At the Open Source Summit in Seattle, The Linux Foundation, and edX,
the leading massive open online course (MOOC) provider released the
2021 Open Source Jobs Report. In this survey of 200 technical hiring
managers and 750 open-source pros, the organizations found more demand
for top open-source workers than ever. On top of that, 92% of managers
are having trouble finding enough talent and many of them are also
having fits holding on to their existing senior open-source staffers.
In short, if you've got open-source skills, whether you're a
developer, a sysadmin, a DevOps expert, or a cloud-native pro, there's
a good-paying job waiting for you out there. And, where before the
Covid-19 pandemic, you might have been stuck with only jobs in your
area, these days, thanks to the rise of working from home, you can
still live at the old homestead instead of moving to Silicon Valley or
On top of this 50% of employers surveyed stated they are increasing
hires this year. The jobs are out there. The difficulty for companies
is, as 92% of managers report, finding enough talent and hanging onto
existing talent in the face of fierce competition. This is especially
true for cloud-native application development and operations skills.
Cloud-native tops the list of skills needed with over 46% of hiring
managers looking for people with Kubernetes smarts. Indeed, for the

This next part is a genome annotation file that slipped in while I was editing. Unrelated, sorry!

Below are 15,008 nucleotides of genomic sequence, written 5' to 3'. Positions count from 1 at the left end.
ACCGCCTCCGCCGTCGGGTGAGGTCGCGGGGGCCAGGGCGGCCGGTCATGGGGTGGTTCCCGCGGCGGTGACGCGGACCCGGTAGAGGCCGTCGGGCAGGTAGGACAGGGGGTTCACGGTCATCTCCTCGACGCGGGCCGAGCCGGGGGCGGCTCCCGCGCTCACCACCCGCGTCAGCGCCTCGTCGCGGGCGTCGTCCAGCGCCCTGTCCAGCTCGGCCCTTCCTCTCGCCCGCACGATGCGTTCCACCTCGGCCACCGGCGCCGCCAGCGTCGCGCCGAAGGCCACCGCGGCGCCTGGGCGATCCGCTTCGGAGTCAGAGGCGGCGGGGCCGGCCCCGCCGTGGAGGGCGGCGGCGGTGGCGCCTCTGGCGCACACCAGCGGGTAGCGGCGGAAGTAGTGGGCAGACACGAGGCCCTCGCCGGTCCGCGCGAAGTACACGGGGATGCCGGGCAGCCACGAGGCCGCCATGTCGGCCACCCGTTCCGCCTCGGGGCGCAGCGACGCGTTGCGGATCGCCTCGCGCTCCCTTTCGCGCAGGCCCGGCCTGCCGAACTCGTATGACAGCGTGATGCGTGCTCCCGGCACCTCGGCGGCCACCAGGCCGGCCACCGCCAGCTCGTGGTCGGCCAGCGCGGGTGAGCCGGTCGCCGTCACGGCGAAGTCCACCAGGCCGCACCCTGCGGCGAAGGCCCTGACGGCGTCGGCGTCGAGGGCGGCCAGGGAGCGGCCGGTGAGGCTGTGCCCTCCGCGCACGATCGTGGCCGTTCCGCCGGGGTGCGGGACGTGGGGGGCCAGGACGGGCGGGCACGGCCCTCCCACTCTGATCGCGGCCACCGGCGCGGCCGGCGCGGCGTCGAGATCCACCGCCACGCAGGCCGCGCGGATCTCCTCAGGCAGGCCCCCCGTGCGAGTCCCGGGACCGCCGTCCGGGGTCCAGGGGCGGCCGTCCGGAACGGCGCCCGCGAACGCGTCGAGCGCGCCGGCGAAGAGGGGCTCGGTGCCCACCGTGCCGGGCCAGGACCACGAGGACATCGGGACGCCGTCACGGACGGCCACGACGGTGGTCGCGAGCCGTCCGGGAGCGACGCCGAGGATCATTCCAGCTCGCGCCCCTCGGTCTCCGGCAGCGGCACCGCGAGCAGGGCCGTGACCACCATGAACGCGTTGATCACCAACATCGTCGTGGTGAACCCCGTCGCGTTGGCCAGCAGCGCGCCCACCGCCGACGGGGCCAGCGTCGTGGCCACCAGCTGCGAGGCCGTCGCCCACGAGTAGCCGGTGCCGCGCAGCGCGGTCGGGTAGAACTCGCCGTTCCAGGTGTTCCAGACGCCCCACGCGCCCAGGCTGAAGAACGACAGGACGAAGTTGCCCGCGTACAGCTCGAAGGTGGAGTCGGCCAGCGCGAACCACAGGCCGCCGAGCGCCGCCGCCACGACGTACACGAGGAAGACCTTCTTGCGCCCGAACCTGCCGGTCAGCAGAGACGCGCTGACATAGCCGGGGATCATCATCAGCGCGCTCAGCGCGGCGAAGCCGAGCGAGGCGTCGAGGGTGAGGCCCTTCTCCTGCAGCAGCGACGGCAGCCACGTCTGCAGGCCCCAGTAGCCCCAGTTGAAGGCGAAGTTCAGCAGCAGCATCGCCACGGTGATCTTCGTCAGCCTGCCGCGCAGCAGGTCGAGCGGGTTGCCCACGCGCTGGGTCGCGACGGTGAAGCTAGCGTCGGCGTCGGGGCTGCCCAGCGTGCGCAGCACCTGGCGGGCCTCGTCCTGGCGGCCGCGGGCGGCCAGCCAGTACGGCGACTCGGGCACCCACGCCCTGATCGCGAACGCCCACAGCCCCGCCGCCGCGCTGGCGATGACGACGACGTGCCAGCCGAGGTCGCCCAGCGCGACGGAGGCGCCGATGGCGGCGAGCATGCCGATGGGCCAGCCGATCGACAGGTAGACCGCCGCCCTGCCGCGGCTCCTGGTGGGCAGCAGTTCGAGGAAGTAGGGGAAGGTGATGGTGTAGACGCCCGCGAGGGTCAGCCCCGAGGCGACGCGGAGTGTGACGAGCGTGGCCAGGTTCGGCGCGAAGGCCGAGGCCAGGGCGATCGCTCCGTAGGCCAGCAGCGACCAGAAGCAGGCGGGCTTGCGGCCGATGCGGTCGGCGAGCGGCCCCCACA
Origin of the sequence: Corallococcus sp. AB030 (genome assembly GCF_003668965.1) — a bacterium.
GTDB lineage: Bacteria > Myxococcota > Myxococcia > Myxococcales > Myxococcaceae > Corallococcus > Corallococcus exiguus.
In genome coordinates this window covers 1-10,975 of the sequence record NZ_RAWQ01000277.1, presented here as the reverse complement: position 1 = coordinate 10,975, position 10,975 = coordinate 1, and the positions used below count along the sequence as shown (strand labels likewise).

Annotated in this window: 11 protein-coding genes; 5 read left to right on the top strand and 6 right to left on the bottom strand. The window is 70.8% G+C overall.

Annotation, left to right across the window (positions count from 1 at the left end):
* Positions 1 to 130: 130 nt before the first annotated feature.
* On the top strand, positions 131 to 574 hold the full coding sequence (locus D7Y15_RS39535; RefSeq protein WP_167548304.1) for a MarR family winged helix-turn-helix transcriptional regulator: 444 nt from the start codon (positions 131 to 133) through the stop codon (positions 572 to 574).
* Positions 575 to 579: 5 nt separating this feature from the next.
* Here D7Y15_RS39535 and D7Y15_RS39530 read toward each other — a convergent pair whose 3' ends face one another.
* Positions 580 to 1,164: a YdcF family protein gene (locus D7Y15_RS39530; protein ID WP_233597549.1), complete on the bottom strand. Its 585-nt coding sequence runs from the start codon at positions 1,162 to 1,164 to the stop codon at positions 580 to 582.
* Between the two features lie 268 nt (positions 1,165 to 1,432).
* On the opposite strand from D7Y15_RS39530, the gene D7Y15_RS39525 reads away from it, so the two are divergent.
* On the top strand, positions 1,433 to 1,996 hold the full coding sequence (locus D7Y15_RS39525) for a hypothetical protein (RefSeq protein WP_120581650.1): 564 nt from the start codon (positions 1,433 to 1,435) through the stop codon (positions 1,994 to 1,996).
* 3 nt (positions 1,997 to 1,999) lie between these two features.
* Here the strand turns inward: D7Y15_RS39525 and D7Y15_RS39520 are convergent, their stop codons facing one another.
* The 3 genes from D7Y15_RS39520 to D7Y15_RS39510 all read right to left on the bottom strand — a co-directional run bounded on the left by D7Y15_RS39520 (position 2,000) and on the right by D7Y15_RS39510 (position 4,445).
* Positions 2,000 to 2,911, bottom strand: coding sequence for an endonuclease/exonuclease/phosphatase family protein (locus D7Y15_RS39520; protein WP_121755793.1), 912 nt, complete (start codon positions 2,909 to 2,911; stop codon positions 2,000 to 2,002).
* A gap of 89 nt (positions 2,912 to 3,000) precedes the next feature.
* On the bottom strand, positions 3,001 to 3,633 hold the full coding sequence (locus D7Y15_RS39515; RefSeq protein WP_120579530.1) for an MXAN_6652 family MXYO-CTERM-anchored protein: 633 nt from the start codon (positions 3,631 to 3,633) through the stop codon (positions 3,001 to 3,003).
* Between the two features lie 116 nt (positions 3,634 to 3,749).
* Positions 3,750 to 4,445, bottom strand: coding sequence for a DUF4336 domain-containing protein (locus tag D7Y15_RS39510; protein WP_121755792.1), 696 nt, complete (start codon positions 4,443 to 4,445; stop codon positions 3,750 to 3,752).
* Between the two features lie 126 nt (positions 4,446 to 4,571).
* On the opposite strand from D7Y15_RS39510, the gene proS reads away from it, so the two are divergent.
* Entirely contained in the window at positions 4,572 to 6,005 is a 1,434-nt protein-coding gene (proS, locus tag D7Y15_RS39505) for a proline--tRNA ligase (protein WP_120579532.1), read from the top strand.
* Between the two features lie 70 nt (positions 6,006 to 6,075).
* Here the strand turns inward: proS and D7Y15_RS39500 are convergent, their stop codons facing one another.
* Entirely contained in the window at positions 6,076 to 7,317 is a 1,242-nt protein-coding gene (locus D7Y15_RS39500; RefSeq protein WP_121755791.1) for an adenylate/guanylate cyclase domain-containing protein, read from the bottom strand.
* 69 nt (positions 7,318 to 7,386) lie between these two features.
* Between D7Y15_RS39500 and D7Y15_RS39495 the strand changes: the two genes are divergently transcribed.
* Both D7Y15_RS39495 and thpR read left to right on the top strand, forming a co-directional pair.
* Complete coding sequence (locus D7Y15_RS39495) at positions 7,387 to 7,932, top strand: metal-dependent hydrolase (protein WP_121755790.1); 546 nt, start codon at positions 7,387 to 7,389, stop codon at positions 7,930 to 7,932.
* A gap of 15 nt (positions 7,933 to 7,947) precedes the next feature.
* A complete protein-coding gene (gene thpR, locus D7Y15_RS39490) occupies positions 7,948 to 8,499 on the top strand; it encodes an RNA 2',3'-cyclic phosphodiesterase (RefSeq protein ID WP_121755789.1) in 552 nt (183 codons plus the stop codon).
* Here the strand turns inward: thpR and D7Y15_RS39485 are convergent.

first time in the survey's history, cloud and container technology
skills are more in demand by hiring managers than Linux. Indeed, cloud
and container skills rank far above Linux in this go around with 41%
over 32%. [T]he survey also found that DevOps has become the standard
method for developing software: Virtually all open-source
professionals (88%) report using DevOps practices in their work, a 50%
increase from three years ago. In other words, it's all DevOps all the
"The survey also revealed that a majority of employers, 88%, now say
that hiring certified professionals is a priority," the report adds.
"That's an 87% increase in only three years, 57% in 2020, and 47% in
Sadly, discrimination has also become more of an issue. "18% of
open-source professionals now report they have been discriminated
against or made to feel unwelcome in the community," the report says.
"That's a 125% increase over the past three years."'
-- source: https://news.slashdot.org/story/21/09/20/2031215
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